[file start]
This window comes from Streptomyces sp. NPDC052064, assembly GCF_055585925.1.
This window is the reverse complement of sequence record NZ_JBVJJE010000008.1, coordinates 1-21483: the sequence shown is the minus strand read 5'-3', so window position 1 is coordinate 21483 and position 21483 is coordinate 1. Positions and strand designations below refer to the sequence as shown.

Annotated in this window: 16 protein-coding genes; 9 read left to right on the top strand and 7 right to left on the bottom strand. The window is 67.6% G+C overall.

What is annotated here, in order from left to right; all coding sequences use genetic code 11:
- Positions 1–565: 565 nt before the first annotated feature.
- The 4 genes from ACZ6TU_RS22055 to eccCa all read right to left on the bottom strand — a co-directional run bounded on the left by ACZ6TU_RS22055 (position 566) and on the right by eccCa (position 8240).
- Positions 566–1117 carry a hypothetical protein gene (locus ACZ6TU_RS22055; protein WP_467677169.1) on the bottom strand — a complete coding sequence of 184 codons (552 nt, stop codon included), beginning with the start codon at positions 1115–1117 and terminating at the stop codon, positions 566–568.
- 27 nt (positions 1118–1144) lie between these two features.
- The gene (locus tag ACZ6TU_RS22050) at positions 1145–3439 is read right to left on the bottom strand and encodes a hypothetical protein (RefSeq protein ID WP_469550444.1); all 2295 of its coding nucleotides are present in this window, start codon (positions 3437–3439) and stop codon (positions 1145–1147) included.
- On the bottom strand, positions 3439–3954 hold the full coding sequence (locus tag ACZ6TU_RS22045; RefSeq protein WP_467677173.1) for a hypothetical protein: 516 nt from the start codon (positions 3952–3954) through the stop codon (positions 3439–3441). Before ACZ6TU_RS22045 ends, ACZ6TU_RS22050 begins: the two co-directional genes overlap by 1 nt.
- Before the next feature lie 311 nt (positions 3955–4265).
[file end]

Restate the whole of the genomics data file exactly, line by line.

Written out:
This window comes from Streptomyces sp. NPDC052064, assembly GCF_055585925.1.
This window is the reverse complement of sequence record NZ_JBVJJE010000008.1, coordinates 1-21483: the sequence shown is the minus strand read 5'-3', so window position 1 is coordinate 21483 and position 21483 is coordinate 1. Positions and strand designations below refer to the sequence as shown.

Annotated in this window: 16 protein-coding genes; 9 read left to right on the top strand and 7 right to left on the bottom strand. The window is 67.6% G+C overall.

What is annotated here, in order from left to right; all coding sequences use genetic code 11:
- Positions 1–565: 565 nt before the first annotated feature.
- The 4 genes from ACZ6TU_RS22055 to eccCa all read right to left on the bottom strand — a co-directional run bounded on the left by ACZ6TU_RS22055 (position 566) and on the right by eccCa (position 8240).
- Positions 566–1117 carry a hypothetical protein gene (locus ACZ6TU_RS22055; protein WP_467677169.1) on the bottom strand — a complete coding sequence of 184 codons (552 nt, stop codon included), beginning with the start codon at positions 1115–1117 and terminating at the stop codon, positions 566–568.
- 27 nt (positions 1118–1144) lie between these two features.
- The gene (locus tag ACZ6TU_RS22050) at positions 1145–3439 is read right to left on the bottom strand and encodes a hypothetical protein (RefSeq protein ID WP_469550444.1); all 2295 of its coding nucleotides are present in this window, start codon (positions 3437–3439) and stop codon (positions 1145–1147) included.
- On the bottom strand, positions 3439–3954 hold the full coding sequence (locus tag ACZ6TU_RS22045; RefSeq protein WP_467677173.1) for a hypothetical protein: 516 nt from the start codon (positions 3952–3954) through the stop codon (positions 3439–3441). Before ACZ6TU_RS22045 ends, ACZ6TU_RS22050 begins: the two co-directional genes overlap by 1 nt.
- Before the next feature lie 311 nt (positions 3955–4265).